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GESTATIONAL HYPERTENSION; SYMPTOMS, RISK FACTORS, AND TREATMENT

Most of us know what hypertension is, and understand the severity of having a blood pressure that is higher than normal. What is not as commonly known or as publicly acknowledged is gestational hypertension.

Gestational hypertension, also known as pregnancy-induced hypertension (PIH) is when a pregnant woman records a blood pressure measuring systolic above 145 or diastolic above 95 mmHg after 20 weeks’ gestation.

Meanwhile, the more commonly known hypertension, which affects people of all gender, is defined as having blood pressure greater than 140/90 mm Hg.

Gestational hypertension is said to affect between 6 to 10 percent of all pregnant women and needs to be carefully managed because it is not only the health and life of the pregnant mother that is at risk. Both mother and baby are at dire risk.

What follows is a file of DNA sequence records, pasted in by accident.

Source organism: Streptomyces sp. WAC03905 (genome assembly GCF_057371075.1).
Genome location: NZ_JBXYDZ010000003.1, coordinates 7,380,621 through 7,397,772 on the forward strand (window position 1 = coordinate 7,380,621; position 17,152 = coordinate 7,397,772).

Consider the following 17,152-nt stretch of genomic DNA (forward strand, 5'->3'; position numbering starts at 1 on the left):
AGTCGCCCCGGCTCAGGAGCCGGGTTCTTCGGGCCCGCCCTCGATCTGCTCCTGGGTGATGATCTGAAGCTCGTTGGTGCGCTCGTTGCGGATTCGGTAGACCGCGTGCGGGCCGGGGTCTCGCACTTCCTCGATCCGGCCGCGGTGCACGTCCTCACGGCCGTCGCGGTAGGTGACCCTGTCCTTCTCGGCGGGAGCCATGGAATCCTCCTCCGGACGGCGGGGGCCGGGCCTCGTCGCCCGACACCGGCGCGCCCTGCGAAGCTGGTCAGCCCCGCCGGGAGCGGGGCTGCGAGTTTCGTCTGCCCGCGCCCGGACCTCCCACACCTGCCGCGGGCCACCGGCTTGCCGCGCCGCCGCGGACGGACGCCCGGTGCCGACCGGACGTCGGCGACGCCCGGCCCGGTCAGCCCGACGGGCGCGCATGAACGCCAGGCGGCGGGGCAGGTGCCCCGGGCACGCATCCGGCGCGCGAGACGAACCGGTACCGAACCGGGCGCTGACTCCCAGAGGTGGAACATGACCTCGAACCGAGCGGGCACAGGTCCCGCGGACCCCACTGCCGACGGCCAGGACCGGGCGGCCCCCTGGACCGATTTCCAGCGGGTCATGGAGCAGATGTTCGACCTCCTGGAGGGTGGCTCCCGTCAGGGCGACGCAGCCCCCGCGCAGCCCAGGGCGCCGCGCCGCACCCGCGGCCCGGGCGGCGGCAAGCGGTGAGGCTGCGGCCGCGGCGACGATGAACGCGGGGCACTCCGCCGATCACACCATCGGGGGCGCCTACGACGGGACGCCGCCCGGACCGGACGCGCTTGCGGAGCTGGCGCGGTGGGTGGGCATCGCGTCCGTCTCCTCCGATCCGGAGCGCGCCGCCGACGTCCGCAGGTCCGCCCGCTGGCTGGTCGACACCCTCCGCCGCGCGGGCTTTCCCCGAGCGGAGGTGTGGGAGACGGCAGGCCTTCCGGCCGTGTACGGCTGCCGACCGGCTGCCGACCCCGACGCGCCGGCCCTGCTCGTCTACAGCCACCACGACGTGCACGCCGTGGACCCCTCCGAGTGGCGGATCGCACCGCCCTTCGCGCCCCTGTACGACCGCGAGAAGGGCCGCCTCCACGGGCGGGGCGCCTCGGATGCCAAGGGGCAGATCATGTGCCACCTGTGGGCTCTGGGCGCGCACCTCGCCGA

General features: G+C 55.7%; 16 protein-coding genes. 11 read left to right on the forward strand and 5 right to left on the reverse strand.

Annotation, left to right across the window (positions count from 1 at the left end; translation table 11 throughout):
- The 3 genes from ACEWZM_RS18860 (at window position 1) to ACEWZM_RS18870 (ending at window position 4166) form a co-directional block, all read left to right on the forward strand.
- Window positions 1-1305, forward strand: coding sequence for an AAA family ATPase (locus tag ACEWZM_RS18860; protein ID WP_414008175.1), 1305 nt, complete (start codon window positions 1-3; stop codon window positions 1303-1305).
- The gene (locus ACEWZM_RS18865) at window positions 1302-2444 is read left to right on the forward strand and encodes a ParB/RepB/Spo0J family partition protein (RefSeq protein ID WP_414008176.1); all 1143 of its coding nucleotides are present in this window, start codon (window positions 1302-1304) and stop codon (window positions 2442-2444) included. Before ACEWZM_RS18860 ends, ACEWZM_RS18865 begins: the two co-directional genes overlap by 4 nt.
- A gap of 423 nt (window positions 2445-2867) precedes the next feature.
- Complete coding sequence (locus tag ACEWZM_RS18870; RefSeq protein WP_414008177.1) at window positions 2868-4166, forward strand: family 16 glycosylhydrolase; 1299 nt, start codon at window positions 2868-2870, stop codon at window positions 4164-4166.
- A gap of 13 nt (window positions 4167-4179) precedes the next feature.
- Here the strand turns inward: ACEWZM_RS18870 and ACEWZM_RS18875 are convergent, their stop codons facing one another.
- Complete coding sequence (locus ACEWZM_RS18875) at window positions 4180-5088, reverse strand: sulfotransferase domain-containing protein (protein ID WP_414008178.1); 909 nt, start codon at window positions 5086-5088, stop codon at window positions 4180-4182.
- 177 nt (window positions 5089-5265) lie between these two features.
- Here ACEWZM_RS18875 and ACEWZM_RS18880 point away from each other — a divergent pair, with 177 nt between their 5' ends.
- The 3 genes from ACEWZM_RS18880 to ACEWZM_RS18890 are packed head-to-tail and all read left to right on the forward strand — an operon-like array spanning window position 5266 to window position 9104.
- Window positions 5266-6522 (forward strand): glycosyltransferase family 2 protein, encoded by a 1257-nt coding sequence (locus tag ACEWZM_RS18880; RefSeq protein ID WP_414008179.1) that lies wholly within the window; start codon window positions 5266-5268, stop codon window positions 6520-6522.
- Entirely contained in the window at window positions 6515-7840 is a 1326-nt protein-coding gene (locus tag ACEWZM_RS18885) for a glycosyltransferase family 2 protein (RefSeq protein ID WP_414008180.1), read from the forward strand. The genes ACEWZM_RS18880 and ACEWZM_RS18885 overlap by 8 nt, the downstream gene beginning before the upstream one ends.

Symptoms

While some pregnant women suffering from gestational hypertension may not present any symptoms, there are a number of symptoms that are generally associated with the condition. They are:

  • Increased blood pressure
  • Continuous nausea and vomiting
  • Headaches that go away for a little bit, then come back again unabated
  • Sudden weight gain that cannot be explained by simply being pregnant
  • Sensitivity to light
  • Blurred vision
  • Edema – swelling of small or large areas of the body
  • Pain around the stomach or in the upper abdominal area
  • Urinating in small amounts
  • Changes in liver or kidney function

Different stages/levels/forms of hypertension during pregnancy

When a woman is first recorded to have a blood pressure that is higher than 145/95 at least on two different occasions after 20 weeks gestation and this high blood pressure is observed without the presence of protein in the urine, she is diagnosed as having gestational hypertension.

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When this high blood pressure is observed with protein in the urine (not more than 300 milligrams of protein in a 24-hour urine sample), she is diagnosed as having pre-eclampsia.

Severe pre-eclampsia is then diagnosed when a blood pressure greater than 160/110 is recorded alongside other signs and symptoms.